7% Yield from Healthcare Property Owner: Interview with Richard K. Matros, CEO of Sabra Health Care REIT, Inc. (SBRA)

Wall Street Transcript

67 WALL STREET, New York - August 14, 2012 - The Wall Street Transcript has just published its Medical Real Estate Report offering a timely review of the sector to serious investors and industry executives. The full issue is available by calling (212) 952-7433 or via The Wall Street Transcript Online.

Topics covered: REIT Access to Capital - Affordable Care Act and Reimbursements - Hospitals, Senior Housing, Skilled Nursing and Acute Care

Companies include: Sabra Healthcare REIT (SBRA), Sun Healthcare Group (SUNH), and many more.

In the following interview excerpt, the CEO of the Sabra Health Care REIT discusses the outlook for his company:

TWST: Please start with a company history, including the decision to spin off from Sun Healthcare and use the REIT structure for ownership of the properties.

Mr. Matros: If you go back and look at the skilled nursing industry specifically over a decade, unlike the senior housing sector - which has always been a real estate model - skilled nursing facility valuations have never been driven by real estate because, much like hospitals, the business is so complex, and you are dependent upon government reimbursement. Those businesses get valued both from a stock multiple perspective and an M&A transaction perspective based on a multiple of EBIDTA. All that changed in the middle of the last decade, when everything went nuts, and the CMBS market was hot, and the real estate bubble happened. All of a sudden, you had all these private equity guys buying nursing home companies based on the real estate value. That had never happened before.

At the same time at Sun, we had taken Sun out of bankruptcy. I had sold off about 60% of the assets, and we were rebuilding Sun through acquisition. We bought two large regional chains, both of which owned a lot of their real estate. Prior to that, Sun historically had leased all of its assets. But when we were looking at the transactions, I felt, we are not really paying for the real estate anyway, we're just getting with the business, and with as hot as the market is now, this may create some new opportunities for us at some point in time.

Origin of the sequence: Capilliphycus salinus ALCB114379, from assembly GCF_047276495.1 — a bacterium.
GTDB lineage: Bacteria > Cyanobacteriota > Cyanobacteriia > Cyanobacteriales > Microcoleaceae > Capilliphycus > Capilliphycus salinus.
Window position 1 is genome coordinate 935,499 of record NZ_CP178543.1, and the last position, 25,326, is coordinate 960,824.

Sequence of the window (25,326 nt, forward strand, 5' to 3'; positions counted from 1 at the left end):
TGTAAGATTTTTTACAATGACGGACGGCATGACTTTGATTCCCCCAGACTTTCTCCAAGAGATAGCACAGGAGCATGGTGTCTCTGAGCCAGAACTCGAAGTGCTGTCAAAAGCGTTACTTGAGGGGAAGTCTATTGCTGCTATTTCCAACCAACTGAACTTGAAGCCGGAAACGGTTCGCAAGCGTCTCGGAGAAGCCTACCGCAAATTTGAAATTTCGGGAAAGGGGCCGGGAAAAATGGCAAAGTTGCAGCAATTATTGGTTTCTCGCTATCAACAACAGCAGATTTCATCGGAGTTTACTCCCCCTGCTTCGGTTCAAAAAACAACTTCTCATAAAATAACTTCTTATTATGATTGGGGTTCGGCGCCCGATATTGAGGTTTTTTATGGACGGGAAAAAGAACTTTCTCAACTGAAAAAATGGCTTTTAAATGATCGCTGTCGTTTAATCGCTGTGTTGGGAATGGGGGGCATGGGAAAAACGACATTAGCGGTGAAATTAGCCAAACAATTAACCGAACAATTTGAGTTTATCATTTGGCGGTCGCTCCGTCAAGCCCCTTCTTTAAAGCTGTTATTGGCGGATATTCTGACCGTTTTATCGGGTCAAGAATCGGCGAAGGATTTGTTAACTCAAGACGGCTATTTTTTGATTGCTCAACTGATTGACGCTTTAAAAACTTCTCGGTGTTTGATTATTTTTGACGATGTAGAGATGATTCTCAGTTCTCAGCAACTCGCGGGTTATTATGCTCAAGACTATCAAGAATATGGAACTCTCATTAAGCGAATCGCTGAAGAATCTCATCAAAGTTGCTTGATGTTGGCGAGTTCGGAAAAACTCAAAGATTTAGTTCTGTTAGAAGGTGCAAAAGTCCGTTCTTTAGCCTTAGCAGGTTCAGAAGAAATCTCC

In 2007, everybody knows what happened, everything crashed. And so there we were at Sun, we owned about 45% of our real estate. The value of our real estate at the company's peak was worth as much as the market cap of the company, and at other points in time, when the stock wasn't at its peak, the value of the real estate was worth more than the market cap of the company. I started to think about ways that we could maybe monetize the real estate, and one of the more traditional ways REITs do that is to do a sale leaseback. But a sale leaseback didn't make sense because the step up in basis we would have by selling our real estate was so huge that the taxable effect on a sale leaseback was a deal killer.

But I was warming up to the idea that if we took the company and split it into two and created a REIT, then what we would've done is created two companies out of one, both of which can continue to grow and create value for the shareholders. As we contemplated doing the split, the shareholders would each get a share in each new company, so one plus one equals three. Everybody argued over how much the three was worth, but no one argued that one plus one equaled less than two.